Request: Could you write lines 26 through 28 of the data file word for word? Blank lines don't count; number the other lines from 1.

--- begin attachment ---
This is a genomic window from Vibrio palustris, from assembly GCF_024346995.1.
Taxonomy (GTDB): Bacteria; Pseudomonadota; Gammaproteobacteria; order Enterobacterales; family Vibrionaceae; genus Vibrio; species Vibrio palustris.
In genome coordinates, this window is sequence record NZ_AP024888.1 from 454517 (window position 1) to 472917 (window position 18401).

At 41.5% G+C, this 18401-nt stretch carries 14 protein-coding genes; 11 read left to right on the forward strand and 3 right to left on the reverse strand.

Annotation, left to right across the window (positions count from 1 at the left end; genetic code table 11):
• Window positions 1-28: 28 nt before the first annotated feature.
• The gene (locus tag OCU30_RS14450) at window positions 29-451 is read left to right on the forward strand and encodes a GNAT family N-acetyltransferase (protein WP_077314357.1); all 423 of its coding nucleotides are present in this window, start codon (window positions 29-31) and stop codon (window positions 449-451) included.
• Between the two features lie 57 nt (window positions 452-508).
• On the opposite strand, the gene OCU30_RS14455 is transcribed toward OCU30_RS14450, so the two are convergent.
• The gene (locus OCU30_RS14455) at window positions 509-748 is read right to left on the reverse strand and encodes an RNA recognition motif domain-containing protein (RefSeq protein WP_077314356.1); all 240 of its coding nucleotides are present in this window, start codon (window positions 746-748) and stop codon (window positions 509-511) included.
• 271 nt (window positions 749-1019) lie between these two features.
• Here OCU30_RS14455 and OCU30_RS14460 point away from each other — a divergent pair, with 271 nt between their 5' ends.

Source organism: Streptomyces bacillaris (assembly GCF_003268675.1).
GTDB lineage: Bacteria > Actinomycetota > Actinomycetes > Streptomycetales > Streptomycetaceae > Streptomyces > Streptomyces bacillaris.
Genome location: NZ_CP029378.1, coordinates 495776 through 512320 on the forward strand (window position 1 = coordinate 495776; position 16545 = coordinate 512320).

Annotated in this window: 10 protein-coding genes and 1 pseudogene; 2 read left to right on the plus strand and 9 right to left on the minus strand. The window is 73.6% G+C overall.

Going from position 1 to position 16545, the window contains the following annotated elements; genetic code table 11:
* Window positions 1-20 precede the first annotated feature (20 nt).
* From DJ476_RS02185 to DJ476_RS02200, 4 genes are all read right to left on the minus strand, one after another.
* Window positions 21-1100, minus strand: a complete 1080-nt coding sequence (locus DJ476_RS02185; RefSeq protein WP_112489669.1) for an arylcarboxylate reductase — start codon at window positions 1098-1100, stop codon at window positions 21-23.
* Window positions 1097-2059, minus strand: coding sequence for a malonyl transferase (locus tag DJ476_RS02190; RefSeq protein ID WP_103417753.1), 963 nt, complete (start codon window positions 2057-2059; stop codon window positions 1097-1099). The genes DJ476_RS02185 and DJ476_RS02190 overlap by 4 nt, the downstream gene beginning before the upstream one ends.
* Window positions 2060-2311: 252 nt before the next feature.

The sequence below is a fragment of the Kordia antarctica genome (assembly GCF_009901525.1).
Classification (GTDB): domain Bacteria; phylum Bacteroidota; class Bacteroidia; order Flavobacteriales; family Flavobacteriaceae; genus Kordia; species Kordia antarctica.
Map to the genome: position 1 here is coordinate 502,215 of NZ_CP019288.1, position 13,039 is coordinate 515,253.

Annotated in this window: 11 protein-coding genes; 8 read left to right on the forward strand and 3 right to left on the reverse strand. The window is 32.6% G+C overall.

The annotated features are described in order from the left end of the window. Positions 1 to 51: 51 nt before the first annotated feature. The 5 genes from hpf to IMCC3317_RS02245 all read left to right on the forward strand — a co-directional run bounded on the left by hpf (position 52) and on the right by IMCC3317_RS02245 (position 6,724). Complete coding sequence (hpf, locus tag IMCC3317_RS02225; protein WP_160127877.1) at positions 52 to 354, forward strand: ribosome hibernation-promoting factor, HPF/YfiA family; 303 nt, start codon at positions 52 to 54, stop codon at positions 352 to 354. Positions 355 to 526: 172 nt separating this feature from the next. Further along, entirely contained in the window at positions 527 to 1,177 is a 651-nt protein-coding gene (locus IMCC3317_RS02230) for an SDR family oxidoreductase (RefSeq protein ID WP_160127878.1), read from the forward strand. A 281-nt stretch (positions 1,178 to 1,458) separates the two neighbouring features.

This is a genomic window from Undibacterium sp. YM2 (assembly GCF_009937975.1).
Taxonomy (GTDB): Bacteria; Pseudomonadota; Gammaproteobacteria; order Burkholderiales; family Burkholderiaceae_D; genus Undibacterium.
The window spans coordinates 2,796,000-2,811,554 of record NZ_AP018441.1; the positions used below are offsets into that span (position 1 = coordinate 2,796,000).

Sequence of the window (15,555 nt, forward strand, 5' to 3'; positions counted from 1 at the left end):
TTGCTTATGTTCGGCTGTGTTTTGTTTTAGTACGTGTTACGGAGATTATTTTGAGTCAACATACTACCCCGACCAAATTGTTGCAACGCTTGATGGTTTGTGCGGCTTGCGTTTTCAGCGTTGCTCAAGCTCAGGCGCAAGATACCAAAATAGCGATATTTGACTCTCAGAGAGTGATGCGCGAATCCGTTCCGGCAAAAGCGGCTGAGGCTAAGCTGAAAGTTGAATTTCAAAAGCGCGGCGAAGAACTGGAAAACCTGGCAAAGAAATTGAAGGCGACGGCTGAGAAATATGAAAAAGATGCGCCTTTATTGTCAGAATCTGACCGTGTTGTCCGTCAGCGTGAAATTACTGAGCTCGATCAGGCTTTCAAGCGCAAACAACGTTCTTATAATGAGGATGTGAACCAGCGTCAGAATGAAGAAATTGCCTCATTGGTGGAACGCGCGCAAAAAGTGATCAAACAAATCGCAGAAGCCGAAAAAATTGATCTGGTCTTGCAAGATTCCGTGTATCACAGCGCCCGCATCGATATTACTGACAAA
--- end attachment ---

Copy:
Annotated in this window: 11 protein-coding genes; 8 read left to right on the forward strand and 3 right to left on the reverse strand. The window is 32.6% G+C overall.

The annotated features are described in order from the left end of the window. Positions 1 to 51: 51 nt before the first annotated feature. The 5 genes from hpf to IMCC3317_RS02245 all read left to right on the forward strand — a co-directional run bounded on the left by hpf (position 52) and on the right by IMCC3317_RS02245 (position 6,724). Complete coding sequence (hpf, locus tag IMCC3317_RS02225; protein WP_160127877.1) at positions 52 to 354, forward strand: ribosome hibernation-promoting factor, HPF/YfiA family; 303 nt, start codon at positions 52 to 54, stop codon at positions 352 to 354. Positions 355 to 526: 172 nt separating this feature from the next. Further along, entirely contained in the window at positions 527 to 1,177 is a 651-nt protein-coding gene (locus IMCC3317_RS02230) for an SDR family oxidoreductase (RefSeq protein ID WP_160127878.1), read from the forward strand. A 281-nt stretch (positions 1,178 to 1,458) separates the two neighbouring features.

This is a genomic window from Undibacterium sp. YM2 (assembly GCF_009937975.1).